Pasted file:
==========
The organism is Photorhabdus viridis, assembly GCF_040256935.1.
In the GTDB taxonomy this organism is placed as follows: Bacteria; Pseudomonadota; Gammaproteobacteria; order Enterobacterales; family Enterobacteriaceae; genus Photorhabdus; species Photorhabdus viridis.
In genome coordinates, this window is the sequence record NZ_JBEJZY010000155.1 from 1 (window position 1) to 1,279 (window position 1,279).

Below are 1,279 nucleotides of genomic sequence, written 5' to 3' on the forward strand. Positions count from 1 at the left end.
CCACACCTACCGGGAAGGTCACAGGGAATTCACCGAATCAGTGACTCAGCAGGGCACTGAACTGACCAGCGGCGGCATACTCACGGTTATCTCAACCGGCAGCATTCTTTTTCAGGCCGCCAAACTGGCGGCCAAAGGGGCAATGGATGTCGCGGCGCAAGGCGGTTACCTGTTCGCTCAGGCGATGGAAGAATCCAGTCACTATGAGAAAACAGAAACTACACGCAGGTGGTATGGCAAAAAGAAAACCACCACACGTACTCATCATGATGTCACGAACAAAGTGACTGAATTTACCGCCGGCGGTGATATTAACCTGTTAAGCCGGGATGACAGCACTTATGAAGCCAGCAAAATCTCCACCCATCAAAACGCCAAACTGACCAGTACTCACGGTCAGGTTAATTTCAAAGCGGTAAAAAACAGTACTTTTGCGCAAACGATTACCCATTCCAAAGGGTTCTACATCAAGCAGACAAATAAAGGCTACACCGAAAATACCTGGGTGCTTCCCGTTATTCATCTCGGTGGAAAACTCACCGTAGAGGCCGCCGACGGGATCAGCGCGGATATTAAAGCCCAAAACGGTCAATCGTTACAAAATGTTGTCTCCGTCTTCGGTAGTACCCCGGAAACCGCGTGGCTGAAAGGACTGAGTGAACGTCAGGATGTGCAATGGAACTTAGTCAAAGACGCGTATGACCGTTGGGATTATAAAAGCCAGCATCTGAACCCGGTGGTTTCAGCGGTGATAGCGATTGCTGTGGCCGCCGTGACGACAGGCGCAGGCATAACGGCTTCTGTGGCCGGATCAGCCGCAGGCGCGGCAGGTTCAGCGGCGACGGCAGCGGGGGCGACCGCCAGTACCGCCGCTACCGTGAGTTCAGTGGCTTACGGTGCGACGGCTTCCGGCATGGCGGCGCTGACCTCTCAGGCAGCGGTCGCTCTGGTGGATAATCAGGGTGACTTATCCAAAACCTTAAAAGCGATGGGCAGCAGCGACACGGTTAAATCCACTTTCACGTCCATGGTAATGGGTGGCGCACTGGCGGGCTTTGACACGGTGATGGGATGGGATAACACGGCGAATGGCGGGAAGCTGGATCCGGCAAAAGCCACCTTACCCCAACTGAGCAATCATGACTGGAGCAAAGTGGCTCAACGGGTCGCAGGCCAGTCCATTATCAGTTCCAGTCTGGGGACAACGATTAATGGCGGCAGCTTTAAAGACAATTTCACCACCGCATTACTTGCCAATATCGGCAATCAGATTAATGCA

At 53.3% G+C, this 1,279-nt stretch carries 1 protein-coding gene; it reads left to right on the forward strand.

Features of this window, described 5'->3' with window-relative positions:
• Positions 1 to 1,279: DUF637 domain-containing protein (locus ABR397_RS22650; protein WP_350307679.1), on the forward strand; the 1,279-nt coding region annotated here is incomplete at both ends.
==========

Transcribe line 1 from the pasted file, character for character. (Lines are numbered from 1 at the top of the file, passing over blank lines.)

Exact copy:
The organism is Photorhabdus viridis, assembly GCF_040256935.1.